Brexit: Parliament votes to reject Boris Johnson’s general election bid — latest news
Lib Dems minded to support government’s one-line plan
The Liberal Democrats will smooth the route towards a pre-Christmas general election, Sebastian Payne writes.
The party is planning to table a simple piece of legislation to call an election on December 9, as it will not back the Johnson government’s motion tonight for an election under the Fixed Term Parliament Act.
If the government’s motion fails – it will unless Labour changes its mind – then Number 10 will bring forward a bill “almost identical” to the Liberal Democrats’ offering. Crucially the party will support it.
One senior insider said they “can’t see any problem with us supporting it” but it would depend on its contents.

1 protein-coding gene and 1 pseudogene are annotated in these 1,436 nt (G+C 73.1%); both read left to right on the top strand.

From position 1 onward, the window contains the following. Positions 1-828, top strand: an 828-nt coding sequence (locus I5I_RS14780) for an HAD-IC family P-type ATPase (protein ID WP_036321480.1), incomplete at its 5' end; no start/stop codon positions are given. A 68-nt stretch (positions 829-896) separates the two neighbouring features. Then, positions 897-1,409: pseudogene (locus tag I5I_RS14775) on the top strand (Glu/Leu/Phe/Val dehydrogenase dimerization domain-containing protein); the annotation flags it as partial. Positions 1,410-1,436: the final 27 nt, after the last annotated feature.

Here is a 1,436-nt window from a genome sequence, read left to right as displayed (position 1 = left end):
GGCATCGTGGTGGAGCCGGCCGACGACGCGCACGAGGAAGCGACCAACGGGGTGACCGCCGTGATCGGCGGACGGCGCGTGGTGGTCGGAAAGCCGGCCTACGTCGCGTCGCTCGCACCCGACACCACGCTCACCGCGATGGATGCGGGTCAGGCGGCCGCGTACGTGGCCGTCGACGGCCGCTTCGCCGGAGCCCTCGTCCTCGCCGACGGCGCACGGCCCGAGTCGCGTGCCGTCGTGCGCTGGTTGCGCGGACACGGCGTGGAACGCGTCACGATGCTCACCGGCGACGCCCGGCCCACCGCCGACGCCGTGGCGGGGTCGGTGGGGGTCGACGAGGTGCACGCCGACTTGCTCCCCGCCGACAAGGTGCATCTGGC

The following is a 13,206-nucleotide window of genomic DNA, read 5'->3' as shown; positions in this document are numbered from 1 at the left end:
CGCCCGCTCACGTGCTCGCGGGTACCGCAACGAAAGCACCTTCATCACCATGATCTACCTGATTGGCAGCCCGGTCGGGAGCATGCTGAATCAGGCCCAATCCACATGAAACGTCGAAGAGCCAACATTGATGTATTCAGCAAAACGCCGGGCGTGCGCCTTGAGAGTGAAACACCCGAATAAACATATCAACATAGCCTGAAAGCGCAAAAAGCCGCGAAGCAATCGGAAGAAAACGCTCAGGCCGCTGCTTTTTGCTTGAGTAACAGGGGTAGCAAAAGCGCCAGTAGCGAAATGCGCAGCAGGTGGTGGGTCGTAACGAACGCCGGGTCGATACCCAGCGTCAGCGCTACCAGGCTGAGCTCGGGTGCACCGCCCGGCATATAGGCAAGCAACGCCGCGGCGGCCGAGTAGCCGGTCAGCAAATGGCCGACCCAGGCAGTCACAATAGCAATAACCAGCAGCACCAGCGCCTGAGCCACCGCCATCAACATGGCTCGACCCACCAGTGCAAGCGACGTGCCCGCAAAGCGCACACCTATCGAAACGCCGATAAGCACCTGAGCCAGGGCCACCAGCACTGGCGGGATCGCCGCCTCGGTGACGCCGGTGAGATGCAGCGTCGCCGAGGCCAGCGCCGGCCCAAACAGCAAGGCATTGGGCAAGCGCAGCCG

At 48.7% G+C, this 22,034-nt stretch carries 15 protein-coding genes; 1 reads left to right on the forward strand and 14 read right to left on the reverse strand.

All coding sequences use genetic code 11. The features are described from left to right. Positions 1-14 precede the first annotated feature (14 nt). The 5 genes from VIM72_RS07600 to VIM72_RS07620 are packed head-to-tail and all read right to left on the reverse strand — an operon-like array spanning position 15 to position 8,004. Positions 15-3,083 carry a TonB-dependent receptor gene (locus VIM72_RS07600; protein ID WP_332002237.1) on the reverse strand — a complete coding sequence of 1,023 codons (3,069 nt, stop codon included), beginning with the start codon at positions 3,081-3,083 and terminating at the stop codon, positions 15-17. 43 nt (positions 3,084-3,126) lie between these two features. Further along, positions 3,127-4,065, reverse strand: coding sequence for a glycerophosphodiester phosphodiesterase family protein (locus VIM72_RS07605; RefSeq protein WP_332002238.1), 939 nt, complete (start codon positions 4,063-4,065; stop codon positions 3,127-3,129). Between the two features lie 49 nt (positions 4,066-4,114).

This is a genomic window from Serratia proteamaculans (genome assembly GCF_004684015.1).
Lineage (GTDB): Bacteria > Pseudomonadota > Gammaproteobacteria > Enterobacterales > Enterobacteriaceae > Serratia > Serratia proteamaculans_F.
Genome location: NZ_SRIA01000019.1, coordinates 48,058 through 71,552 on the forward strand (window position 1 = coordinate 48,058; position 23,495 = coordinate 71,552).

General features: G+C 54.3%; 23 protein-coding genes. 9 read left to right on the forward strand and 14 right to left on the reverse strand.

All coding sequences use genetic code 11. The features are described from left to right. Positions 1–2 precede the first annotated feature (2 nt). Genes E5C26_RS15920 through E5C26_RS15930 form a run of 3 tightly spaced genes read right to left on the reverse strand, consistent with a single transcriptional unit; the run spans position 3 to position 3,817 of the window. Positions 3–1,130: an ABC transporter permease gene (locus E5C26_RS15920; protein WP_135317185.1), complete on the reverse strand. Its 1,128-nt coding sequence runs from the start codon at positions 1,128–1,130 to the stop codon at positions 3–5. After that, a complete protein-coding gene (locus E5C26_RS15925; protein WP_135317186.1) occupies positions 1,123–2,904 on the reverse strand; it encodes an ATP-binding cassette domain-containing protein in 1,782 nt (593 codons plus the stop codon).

“The base line has to be triplelock protection of avoiding no-deal, don’t ask us to facilitate ramming the Withdrawal Agreement through the Commons and the date must be set in stone.”
The Lib Dems are also not ruling out supporting a bill with a different election date, as Mr Johnson may opt for December 12 over December 9. “The sooner the better.”
Crucially, the Lib Dems have also said they are not minded to back any amendments to the bill that would impede its process through parliament.
“We wouldn’t want to support amendments because we want to get it through as a simple bill,” the insider said.
“If there were those kinds of amendments, it doesn’t go through. The clock is ticking, we’re losing important weeks,” said one MP. Such amendments may also be ruled out of scope.
If the Liberal Democrats and Scottish National party do support the government’s bill for an election without amendments, they could outmaneuver Labour.
Approximately 339 MPs could support this route, producing a rough majority of 19:
• Conservatives: 257
• Spartan Tories: 28
• SNP: 35
• Liberal Democrats: 19
It is unlikely that the Democratic Unionist party, most of the 23 independent Conservative MPs and other independents would support the election bill.